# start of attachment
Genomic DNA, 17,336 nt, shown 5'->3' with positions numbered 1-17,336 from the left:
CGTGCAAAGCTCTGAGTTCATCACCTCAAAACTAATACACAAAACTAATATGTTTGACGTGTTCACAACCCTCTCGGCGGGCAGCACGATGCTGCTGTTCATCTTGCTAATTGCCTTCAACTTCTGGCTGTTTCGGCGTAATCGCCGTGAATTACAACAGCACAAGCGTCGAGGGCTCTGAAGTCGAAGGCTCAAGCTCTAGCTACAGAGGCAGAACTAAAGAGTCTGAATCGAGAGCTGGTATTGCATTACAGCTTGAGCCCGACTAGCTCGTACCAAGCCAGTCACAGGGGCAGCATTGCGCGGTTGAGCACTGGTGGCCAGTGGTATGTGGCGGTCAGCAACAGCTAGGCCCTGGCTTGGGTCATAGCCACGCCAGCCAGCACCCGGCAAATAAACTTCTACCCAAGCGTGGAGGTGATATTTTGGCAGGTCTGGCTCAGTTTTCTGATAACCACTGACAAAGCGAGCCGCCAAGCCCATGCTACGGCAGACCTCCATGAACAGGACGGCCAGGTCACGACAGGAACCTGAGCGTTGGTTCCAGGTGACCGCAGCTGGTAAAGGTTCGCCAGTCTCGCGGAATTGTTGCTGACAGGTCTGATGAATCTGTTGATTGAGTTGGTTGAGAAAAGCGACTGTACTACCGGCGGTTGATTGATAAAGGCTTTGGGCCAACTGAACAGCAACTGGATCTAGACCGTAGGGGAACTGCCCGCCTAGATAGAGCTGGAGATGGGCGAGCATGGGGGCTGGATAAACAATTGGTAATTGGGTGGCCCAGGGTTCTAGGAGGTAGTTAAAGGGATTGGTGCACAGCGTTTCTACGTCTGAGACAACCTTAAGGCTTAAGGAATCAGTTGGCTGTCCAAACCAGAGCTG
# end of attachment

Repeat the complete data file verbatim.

Genomic DNA, 17,336 nt, shown 5'->3' with positions numbered 1-17,336 from the left:
CGTGCAAAGCTCTGAGTTCATCACCTCAAAACTAATACACAAAACTAATATGTTTGACGTGTTCACAACCCTCTCGGCGGGCAGCACGATGCTGCTGTTCATCTTGCTAATTGCCTTCAACTTCTGGCTGTTTCGGCGTAATCGCCGTGAATTACAACAGCACAAGCGTCGAGGGCTCTGAAGTCGAAGGCTCAAGCTCTAGCTACAGAGGCAGAACTAAAGAGTCTGAATCGAGAGCTGGTATTGCATTACAGCTTGAGCCCGACTAGCTCGTACCAAGCCAGTCACAGGGGCAGCATTGCGCGGTTGAGCACTGGTGGCCAGTGGTATGTGGCGGTCAGCAACAGCTAGGCCCTGGCTTGGGTCATAGCCACGCCAGCCAGCACCCGGCAAATAAACTTCTACCCAAGCGTGGAGGTGATATTTTGGCAGGTCTGGCTCAGTTTTCTGATAACCACTGACAAAGCGAGCCGCCAAGCCCATGCTACGGCAGACCTCCATGAACAGGACGGCCAGGTCACGACAGGAACCTGAGCGTTGGTTCCAGGTGACCGCAGCTGGTAAAGGTTCGCCAGTCTCGCGGAATTGTTGCTGACAGGTCTGATGAATCTGTTGATTGAGTTGGTTGAGAAAAGCGACTGTACTACCGGCGGTTGATTGATAAAGGCTTTGGGCCAACTGAACAGCAACTGGATCTAGACCGTAGGGGAACTGCCCGCCTAGATAGAGCTGGAGATGGGCGAGCATGGGGGCTGGATAAACAATTGGTAATTGGGTGGCCCAGGGTTCTAGGAGGTAGTTAAAGGGATTGGTGCACAGCGTTTCTACGTCTGAGACAACCTTAAGGCTTAAGGAATCAGTTGGCTGTCCAAACCAGAGCTG